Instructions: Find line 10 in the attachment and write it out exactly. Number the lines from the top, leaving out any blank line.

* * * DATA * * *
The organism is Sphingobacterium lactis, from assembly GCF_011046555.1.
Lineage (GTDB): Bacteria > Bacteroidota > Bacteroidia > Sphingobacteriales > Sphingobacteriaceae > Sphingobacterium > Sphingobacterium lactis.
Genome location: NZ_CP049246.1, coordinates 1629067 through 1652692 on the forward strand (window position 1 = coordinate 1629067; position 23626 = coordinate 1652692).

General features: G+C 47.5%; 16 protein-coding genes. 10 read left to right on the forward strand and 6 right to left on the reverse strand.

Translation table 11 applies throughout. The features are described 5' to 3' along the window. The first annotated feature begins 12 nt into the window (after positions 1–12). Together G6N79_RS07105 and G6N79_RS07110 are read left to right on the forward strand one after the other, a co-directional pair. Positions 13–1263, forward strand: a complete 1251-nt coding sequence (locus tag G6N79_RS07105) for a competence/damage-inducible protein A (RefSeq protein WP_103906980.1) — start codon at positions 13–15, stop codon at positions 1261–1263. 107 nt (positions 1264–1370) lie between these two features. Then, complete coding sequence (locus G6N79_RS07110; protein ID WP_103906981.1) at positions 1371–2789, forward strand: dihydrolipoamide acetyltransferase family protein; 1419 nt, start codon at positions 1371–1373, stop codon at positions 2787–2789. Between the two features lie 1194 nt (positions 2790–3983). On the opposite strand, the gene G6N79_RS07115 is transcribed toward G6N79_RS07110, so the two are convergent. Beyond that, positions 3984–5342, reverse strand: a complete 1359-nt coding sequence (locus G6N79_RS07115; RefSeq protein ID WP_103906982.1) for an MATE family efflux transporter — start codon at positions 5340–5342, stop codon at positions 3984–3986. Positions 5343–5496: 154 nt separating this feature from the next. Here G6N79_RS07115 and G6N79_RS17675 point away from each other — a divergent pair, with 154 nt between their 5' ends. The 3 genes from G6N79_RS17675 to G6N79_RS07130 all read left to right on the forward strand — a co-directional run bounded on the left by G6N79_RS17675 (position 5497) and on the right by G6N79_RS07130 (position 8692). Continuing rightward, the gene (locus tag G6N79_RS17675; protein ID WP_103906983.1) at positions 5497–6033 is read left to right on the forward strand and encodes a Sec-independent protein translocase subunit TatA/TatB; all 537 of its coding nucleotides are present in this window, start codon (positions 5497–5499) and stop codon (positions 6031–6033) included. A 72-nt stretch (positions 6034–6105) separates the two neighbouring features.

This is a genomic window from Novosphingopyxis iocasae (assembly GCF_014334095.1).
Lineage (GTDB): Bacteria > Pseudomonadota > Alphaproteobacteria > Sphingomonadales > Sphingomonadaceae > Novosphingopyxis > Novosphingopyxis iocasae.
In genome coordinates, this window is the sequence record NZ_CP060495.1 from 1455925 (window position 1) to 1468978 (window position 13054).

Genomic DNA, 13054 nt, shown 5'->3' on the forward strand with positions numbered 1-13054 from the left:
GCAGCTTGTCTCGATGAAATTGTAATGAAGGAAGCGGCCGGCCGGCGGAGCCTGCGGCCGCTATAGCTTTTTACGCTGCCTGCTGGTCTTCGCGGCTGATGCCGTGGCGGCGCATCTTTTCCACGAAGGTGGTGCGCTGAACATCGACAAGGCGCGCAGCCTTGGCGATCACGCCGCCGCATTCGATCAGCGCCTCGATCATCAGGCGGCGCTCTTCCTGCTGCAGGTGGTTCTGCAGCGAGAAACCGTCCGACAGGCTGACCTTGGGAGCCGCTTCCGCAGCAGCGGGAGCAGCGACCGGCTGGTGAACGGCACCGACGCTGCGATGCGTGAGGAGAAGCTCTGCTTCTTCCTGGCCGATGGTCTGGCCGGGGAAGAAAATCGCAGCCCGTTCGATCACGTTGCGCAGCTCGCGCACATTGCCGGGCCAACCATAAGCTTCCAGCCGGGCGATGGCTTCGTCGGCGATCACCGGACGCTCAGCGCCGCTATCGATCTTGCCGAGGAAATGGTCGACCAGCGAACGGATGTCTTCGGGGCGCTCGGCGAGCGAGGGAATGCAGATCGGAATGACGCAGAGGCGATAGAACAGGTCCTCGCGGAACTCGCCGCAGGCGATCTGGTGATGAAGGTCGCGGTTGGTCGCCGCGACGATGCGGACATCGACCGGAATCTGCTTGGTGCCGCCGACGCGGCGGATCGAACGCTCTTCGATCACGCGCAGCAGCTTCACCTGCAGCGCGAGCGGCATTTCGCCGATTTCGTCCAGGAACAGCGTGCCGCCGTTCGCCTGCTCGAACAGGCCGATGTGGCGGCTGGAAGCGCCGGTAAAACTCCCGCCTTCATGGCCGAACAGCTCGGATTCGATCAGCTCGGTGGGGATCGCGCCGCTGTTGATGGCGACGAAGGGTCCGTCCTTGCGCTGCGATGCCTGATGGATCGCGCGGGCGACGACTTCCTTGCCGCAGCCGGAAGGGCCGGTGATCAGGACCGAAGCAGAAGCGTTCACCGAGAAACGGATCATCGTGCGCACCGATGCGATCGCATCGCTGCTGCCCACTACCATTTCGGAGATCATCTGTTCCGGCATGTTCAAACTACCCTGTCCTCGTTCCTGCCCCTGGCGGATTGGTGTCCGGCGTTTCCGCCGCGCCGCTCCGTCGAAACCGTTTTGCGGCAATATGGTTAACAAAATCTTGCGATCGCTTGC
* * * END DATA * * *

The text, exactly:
GCAGCTTGTCTCGATGAAATTGTAATGAAGGAAGCGGCCGGCCGGCGGAGCCTGCGGCCGCTATAGCTTTTTACGCTGCCTGCTGGTCTTCGCGGCTGATGCCGTGGCGGCGCATCTTTTCCACGAAGGTGGTGCGCTGAACATCGACAAGGCGCGCAGCCTTGGCGATCACGCCGCCGCATTCGATCAGCGCCTCGATCATCAGGCGGCGCTCTTCCTGCTGCAGGTGGTTCTGCAGCGAGAAACCGTCCGACAGGCTGACCTTGGGAGCCGCTTCCGCAGCAGCGGGAGCAGCGACCGGCTGGTGAACGGCACCGACGCTGCGATGCGTGAGGAGAAGCTCTGCTTCTTCCTGGCCGATGGTCTGGCCGGGGAAGAAAATCGCAGCCCGTTCGATCACGTTGCGCAGCTCGCGCACATTGCCGGGCCAACCATAAGCTTCCAGCCGGGCGATGGCTTCGTCGGCGATCACCGGACGCTCAGCGCCGCTATCGATCTTGCCGAGGAAATGGTCGACCAGCGAACGGATGTCTTCGGGGCGCTCGGCGAGCGAGGGAATGCAGATCGGAATGACGCAGAGGCGATAGAACAGGTCCTCGCGGAACTCGCCGCAGGCGATCTGGTGATGAAGGTCGCGGTTGGTCGCCGCGACGATGCGGACATCGACCGGAATCTGCTTGGTGCCGCCGACGCGGCGGATCGAACGCTCTTCGATCACGCGCAGCAGCTTCACCTGCAGCGCGAGCGGCATTTCGCCGATTTCGTCCAGGAACAGCGTGCCGCCGTTCGCCTGCTCGAACAGGCCGATGTGGCGGCTGGAAGCGCCGGTAAAACTCCCGCCTTCATGGCCGAACAGCTCGGATTCGATCAGCTCGGTGGGGATCGCGCCGCTGTTGATGGCGACGAAGGGTCCGTCCTTGCGCTGCGATGCCTGATGGATCGCGCGGGCGACGACTTCCTTGCCGCAGCCGGAAGGGCCGGTGATCAGGACCGAAGCAGAAGCGTTCACCGAGAAACGGATCATCGTGCGCACCGATGCGATCGCATCGCTGCTGCCCACTACCATTTCGGAGATCATCTGTTCCGGCATGTTCAAACTACCCTGTCCTCGTTCCTGCCCCTGGCGGATTGGTGTCCGGCGTTTCCGCCGCGCCGCTCCGTCGAAACCGTTTTGCGGCAATATGGTTAACAAAATCTTGCGATCGCTTGC